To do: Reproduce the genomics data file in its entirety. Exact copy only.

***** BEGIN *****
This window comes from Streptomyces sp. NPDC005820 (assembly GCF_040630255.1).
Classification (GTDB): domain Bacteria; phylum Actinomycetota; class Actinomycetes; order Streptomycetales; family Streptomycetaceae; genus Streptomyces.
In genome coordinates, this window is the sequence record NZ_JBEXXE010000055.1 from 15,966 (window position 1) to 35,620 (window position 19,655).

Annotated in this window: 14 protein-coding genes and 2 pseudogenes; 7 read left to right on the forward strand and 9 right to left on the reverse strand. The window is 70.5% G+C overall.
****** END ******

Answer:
This window comes from Streptomyces sp. NPDC005820 (assembly GCF_040630255.1).
Classification (GTDB): domain Bacteria; phylum Actinomycetota; class Actinomycetes; order Streptomycetales; family Streptomycetaceae; genus Streptomyces.
In genome coordinates, this window is the sequence record NZ_JBEXXE010000055.1 from 15,966 (window position 1) to 35,620 (window position 19,655).

Annotated in this window: 14 protein-coding genes and 2 pseudogenes; 7 read left to right on the forward strand and 9 right to left on the reverse strand. The window is 70.5% G+C overall.